Nintendo started selling the 3DS handheld game system this weekend in Japan, and fans lined up in chilly weather to get their hands on the new handheld which can be viewed in stereoscopic 3D without special glasses.
The system won’t arrive in North America until March 27 and in Europe on March 25. Nintendo typically targets its initial launches of new game systems for the Japanese market first and then it builds larger supplies to launch worldwide. The system is a critical one for Nintendo, which wants to continue to dominate handheld gaming despite the strong sales of Apple’s iPhone, iPod Touch, and iPad — which have become spectacular game platforms. New game systems typically sell out in their first sales spurt, so we’ll be watching to see how the launch goes for Nintendo.
GameSpot said crowds lined up at one store at the Yodobashi Camera store in Tokyo’s Akihabara electronics district. But some of the people were there to get a new toy based on the Kamen Rider television show. It so happened the new toy was being released on the same day as Nintendo’s new dual-screen portable device. The 3DS is available in cosmo black or aqua blue colors, and there were eight Japanese 3dS games available at the launch. Outside the store, a number of new 3DS owners tired out the system’s Street Pass social functionality outside the store.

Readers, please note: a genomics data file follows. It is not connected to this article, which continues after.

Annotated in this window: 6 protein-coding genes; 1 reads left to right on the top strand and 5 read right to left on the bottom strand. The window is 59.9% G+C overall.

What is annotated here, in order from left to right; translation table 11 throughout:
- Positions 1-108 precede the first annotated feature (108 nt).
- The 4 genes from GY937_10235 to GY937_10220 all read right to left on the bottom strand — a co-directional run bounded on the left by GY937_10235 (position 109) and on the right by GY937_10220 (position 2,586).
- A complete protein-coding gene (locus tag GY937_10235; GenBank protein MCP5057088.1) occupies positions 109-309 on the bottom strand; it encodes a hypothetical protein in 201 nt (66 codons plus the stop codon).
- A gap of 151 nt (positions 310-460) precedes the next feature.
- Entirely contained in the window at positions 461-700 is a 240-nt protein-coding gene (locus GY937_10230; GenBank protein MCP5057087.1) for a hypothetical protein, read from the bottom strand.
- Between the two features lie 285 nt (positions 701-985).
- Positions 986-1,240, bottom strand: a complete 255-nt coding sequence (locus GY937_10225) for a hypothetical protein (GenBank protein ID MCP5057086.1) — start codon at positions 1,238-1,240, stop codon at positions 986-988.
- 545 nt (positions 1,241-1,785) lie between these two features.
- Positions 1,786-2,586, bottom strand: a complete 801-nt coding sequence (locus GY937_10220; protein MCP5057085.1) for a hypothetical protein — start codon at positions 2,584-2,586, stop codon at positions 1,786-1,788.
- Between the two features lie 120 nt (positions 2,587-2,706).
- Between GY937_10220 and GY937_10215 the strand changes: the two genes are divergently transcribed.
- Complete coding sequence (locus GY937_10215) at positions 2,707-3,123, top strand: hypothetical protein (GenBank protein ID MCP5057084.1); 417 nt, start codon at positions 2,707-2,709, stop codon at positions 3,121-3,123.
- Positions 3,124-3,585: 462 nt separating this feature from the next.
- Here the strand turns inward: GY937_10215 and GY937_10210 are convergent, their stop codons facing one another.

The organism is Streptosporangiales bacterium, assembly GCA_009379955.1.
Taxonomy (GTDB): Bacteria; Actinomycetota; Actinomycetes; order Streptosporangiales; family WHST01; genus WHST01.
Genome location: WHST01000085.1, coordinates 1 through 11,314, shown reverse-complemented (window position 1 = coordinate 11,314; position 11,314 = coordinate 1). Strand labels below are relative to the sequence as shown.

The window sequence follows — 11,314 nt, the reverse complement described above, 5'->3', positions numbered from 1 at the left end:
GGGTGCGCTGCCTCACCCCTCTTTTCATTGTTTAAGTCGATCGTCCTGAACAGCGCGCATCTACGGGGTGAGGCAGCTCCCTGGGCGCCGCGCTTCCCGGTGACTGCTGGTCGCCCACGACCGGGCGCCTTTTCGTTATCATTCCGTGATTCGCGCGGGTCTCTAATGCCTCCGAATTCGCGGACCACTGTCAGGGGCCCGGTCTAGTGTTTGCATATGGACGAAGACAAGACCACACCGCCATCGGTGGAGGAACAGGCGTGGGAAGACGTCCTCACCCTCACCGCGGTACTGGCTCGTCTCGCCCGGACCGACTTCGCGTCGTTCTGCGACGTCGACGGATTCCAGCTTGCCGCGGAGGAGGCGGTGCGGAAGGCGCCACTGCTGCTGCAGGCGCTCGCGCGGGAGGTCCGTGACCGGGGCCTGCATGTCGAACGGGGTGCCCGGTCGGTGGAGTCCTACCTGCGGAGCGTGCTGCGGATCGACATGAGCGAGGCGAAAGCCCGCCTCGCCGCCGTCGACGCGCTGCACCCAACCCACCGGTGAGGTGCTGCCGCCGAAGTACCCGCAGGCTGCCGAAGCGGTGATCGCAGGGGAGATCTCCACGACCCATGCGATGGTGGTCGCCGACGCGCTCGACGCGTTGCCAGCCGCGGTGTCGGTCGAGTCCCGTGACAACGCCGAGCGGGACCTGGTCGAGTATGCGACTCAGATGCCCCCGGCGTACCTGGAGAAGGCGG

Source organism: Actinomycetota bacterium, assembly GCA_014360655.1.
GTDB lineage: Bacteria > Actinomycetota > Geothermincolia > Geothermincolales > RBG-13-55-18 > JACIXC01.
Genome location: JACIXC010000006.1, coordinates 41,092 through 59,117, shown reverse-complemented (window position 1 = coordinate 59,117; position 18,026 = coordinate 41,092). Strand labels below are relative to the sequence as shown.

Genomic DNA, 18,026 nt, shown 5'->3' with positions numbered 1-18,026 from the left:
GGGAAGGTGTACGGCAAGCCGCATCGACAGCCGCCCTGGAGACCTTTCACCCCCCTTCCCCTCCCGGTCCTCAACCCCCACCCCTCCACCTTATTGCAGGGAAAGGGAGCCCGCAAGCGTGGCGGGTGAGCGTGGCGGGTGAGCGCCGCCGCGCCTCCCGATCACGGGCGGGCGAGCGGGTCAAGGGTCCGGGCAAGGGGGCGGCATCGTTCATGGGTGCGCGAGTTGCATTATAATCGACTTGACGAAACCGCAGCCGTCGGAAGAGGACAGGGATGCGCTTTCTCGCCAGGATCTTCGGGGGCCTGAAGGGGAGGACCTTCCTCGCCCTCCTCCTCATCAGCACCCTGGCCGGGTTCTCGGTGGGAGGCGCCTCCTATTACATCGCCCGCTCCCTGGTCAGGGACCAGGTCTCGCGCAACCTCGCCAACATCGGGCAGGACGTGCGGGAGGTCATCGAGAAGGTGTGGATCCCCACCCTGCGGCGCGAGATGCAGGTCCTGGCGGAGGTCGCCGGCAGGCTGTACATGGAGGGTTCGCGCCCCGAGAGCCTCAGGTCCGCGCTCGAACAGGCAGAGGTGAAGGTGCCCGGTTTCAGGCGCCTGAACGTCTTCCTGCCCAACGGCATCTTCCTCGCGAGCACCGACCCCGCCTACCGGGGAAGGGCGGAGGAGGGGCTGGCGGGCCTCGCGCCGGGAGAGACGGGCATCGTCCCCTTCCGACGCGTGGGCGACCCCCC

The 3DS costs 25,000 yen, or $300, in Japan. In the U.S., it will cost $250, with games costing $40 each. That might be a reflection of how competitive the U.S. market has become with the Apple and Android devices on the market. Nintendo has said it expects to sell 4 million DS units by the end of March, including 1.5 million in Japan. Given past history and the interest in the device, that should be easy for Nintendo to do. The DS has sold more than 145 million units in its lifetime since 2004. Sony will have its own new handheld game system, the NGP, coming this fall.
Bloomberg reported about 2,000 people lined up at a store in Akihabara, after e-commerce retailers sold out their pre-orders. Reuters said customers lined up at a camera store in Yurakucho, Tokyo. And the Wall Street Journal reported hundreds of people outside a store in Ikebukuro, Tokyo.
PC magazine reported that the 3DS system got hacked soon after the sales started. Hackers “jailbroke” the device to support flash memory cards that can play older Nintendo games.
[photo credit: GameSpot]
GamesBeatGamesBeat's creed when covering the game industry is "where passion meets business." What does this mean? We want to tell you how the news matters to you -- not just as a decision-maker at a game studio, but also as a fan of games. Whether you read our articles, listen to our podcasts, or watch our videos, GamesBeat will help you learn about the industry and enjoy engaging with it. How will you do that? Membership includes access to:
- Newsletters, such as DeanBeat
- The wonderful, educational, and fun speakers at our events
- Networking opportunities
- Special members-only interviews, chats, and "open office" events with GamesBeat staff
- Chatting with community members, GamesBeat staff, and other guests in our Discord
- And maybe even a fun prize or two
- Introductions to like-minded parties